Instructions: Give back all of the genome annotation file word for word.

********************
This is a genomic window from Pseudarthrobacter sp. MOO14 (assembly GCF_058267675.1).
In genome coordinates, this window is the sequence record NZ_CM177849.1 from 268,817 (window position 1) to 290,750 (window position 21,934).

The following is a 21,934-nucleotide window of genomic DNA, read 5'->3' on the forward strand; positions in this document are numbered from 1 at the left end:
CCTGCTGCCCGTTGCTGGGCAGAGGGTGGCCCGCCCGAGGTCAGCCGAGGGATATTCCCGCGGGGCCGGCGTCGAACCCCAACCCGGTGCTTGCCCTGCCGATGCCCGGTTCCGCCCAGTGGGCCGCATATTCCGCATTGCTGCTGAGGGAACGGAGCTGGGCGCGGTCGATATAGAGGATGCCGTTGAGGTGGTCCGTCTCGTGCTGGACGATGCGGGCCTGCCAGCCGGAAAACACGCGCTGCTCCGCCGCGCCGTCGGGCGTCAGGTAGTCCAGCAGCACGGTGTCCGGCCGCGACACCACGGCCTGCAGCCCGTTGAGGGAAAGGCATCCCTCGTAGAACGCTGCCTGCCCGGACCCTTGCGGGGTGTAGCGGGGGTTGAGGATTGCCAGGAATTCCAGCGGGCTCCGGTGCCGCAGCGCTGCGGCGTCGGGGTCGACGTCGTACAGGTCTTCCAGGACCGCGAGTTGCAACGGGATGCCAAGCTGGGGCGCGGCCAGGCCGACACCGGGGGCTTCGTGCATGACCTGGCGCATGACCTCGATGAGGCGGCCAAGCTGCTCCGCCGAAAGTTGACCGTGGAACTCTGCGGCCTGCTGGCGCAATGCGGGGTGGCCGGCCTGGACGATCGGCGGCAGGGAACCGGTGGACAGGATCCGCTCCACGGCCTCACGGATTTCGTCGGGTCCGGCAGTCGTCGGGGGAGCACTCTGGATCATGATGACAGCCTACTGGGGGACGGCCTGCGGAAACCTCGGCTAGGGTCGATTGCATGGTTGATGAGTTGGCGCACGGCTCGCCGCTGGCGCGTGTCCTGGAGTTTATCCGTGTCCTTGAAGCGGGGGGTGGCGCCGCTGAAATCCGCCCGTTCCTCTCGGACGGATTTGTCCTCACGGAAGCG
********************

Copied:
This is a genomic window from Pseudarthrobacter sp. MOO14 (assembly GCF_058267675.1).
In genome coordinates, this window is the sequence record NZ_CM177849.1 from 268,817 (window position 1) to 290,750 (window position 21,934).

The following is a 21,934-nucleotide window of genomic DNA, read 5'->3' on the forward strand; positions in this document are numbered from 1 at the left end:
CCTGCTGCCCGTTGCTGGGCAGAGGGTGGCCCGCCCGAGGTCAGCCGAGGGATATTCCCGCGGGGCCGGCGTCGAACCCCAACCCGGTGCTTGCCCTGCCGATGCCCGGTTCCGCCCAGTGGGCCGCATATTCCGCATTGCTGCTGAGGGAACGGAGCTGGGCGCGGTCGATATAGAGGATGCCGTTGAGGTGGTCCGTCTCGTGCTGGACGATGCGGGCCTGCCAGCCGGAAAACACGCGCTGCTCCGCCGCGCCGTCGGGCGTCAGGTAGTCCAGCAGCACGGTGTCCGGCCGCGACACCACGGCCTGCAGCCCGTTGAGGGAAAGGCATCCCTCGTAGAACGCTGCCTGCCCGGACCCTTGCGGGGTGTAGCGGGGGTTGAGGATTGCCAGGAATTCCAGCGGGCTCCGGTGCCGCAGCGCTGCGGCGTCGGGGTCGACGTCGTACAGGTCTTCCAGGACCGCGAGTTGCAACGGGATGCCAAGCTGGGGCGCGGCCAGGCCGACACCGGGGGCTTCGTGCATGACCTGGCGCATGACCTCGATGAGGCGGCCAAGCTGCTCCGCCGAAAGTTGACCGTGGAACTCTGCGGCCTGCTGGCGCAATGCGGGGTGGCCGGCCTGGACGATCGGCGGCAGGGAACCGGTGGACAGGATCCGCTCCACGGCCTCACGGATTTCGTCGGGTCCGGCAGTCGTCGGGGGAGCACTCTGGATCATGATGACAGCCTACTGGGGGACGGCCTGCGGAAACCTCGGCTAGGGTCGATTGCATGGTTGATGAGTTGGCGCACGGCTCGCCGCTGGCGCGTGTCCTGGAGTTTATCCGTGTCCTTGAAGCGGGGGGTGGCGCCGCTGAAATCCGCCCGTTCCTCTCGGACGGATTTGTCCTCACGGAAGCG